Official figures show smart motorways like the one to be introduced on the M1 in Northamptonshire are more likely to cause accidents.
Highways England's £373million project to turn a 33-mile stretch from junction 13 at Milton Keynes to junction 16 for Northampton and Daventry into a four-lane carriageway with no hard shoulder is due to be completed in March 2022.
BBC Panorama will tonight reveal that 38 people have died on Britain’s 200 miles of smart motorways in the last five years, compared to 90 a year over the whole 2,300-mile network.
And the number of near-misses on one section of the M25 rose from 72 in five years before it was converted into a smart motorway in 2014, to 1,485 in the five years after -- a 20-fold increase.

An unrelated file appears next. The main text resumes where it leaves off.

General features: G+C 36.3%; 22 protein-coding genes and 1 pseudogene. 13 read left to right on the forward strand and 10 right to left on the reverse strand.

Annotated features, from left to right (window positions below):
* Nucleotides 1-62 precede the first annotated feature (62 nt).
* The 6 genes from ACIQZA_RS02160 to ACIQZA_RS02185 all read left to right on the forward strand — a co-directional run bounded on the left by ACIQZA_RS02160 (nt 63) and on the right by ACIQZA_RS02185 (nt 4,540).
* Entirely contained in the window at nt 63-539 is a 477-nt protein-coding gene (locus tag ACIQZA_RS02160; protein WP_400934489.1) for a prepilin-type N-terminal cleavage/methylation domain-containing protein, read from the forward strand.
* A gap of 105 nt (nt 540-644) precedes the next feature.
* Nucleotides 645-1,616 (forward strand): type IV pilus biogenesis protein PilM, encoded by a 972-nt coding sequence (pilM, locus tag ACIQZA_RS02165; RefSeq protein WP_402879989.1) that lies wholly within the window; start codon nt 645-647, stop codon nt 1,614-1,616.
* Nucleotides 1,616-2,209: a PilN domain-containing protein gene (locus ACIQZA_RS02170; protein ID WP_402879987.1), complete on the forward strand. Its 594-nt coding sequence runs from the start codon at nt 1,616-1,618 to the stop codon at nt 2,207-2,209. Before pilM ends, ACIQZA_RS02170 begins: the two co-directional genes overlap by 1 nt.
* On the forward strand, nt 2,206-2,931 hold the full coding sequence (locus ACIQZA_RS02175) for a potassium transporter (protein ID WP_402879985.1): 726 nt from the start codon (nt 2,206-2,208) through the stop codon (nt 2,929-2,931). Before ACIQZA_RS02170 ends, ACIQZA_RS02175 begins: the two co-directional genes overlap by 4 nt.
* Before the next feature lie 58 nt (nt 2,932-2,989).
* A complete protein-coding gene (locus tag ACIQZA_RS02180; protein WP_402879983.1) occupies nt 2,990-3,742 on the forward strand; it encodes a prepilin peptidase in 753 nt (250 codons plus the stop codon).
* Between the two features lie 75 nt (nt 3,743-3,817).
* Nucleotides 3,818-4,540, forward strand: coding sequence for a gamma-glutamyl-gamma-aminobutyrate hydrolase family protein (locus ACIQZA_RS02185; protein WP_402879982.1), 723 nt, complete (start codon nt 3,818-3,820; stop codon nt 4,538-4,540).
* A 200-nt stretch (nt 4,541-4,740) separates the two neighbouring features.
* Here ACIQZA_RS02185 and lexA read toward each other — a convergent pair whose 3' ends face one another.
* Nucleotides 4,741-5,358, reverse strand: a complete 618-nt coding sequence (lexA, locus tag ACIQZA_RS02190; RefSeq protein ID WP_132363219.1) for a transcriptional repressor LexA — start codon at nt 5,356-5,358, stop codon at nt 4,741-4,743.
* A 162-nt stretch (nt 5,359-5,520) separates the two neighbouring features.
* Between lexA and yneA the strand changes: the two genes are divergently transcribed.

A "near miss" is an incident with "the potential to cause injury or ill health".
Transport Secretary Grant Shapps told BBC Panorama smart motorways are too confusing for drivers.
He said: "We absolutely have to have these as safe or safer than regular motorways or we shouldn't have them at all."
Smart motorways were introduced to improve the traffic-flow at busy times by using the hard shoulder as an extra lane and relying on overhead signs to warn traffic of hazards ahead.
One section of the M1 between Junction 10 for Luton Airport and 13 was converted in 2012. Critics point to the dangers of cars breaking down and being stranded in lanes of speeding traffic with no hard shoulder for safety.
The Milton Keynes-Northampton’s stretch is among a further 300 miles due to be converted to smart motorway by 2025.
Watch BBC Panorama, ‘Britain’s Killer Motorways?’ on BBC One at 8.30pm tonight.